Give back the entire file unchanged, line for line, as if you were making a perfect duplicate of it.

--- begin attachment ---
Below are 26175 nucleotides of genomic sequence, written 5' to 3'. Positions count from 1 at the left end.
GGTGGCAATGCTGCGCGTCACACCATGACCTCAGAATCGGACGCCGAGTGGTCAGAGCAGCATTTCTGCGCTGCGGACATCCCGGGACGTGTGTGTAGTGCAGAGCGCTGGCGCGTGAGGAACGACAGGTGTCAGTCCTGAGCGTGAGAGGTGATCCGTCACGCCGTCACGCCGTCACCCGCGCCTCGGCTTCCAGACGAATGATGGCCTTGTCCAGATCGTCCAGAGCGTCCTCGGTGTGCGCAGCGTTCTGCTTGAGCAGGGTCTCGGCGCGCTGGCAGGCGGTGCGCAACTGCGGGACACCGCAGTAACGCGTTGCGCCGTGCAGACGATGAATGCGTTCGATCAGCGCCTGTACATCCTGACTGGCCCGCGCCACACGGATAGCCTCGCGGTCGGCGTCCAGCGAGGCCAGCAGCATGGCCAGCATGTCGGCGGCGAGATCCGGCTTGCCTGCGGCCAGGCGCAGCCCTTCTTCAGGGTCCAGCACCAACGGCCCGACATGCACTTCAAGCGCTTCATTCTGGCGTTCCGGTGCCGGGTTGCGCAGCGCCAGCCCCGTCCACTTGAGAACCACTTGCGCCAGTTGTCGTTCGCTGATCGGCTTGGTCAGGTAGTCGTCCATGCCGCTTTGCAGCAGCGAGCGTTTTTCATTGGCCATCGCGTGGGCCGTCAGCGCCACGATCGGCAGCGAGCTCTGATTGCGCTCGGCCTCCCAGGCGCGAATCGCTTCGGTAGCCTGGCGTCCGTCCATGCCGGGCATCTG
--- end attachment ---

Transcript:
Below are 26175 nucleotides of genomic sequence, written 5' to 3'. Positions count from 1 at the left end.
GGTGGCAATGCTGCGCGTCACACCATGACCTCAGAATCGGACGCCGAGTGGTCAGAGCAGCATTTCTGCGCTGCGGACATCCCGGGACGTGTGTGTAGTGCAGAGCGCTGGCGCGTGAGGAACGACAGGTGTCAGTCCTGAGCGTGAGAGGTGATCCGTCACGCCGTCACGCCGTCACCCGCGCCTCGGCTTCCAGACGAATGATGGCCTTGTCCAGATCGTCCAGAGCGTCCTCGGTGTGCGCAGCGTTCTGCTTGAGCAGGGTCTCGGCGCGCTGGCAGGCGGTGCGCAACTGCGGGACACCGCAGTAACGCGTTGCGCCGTGCAGACGATGAATGCGTTCGATCAGCGCCTGTACATCCTGACTGGCCCGCGCCACACGGATAGCCTCGCGGTCGGCGTCCAGCGAGGCCAGCAGCATGGCCAGCATGTCGGCGGCGAGATCCGGCTTGCCTGCGGCCAGGCGCAGCCCTTCTTCAGGGTCCAGCACCAACGGCCCGACATGCACTTCAAGCGCTTCATTCTGGCGTTCCGGTGCCGGGTTGCGCAGCGCCAGCCCCGTCCACTTGAGAACCACTTGCGCCAGTTGTCGTTCGCTGATCGGCTTGGTCAGGTAGTCGTCCATGCCGCTTTGCAGCAGCGAGCGTTTTTCATTGGCCATCGCGTGGGCCGTCAGCGCCACGATCGGCAGCGAGCTCTGATTGCGCTCGGCCTCCCAGGCGCGAATCGCTTCGGTAGCCTGGCGTCCGTCCATGCCGGGCATCTG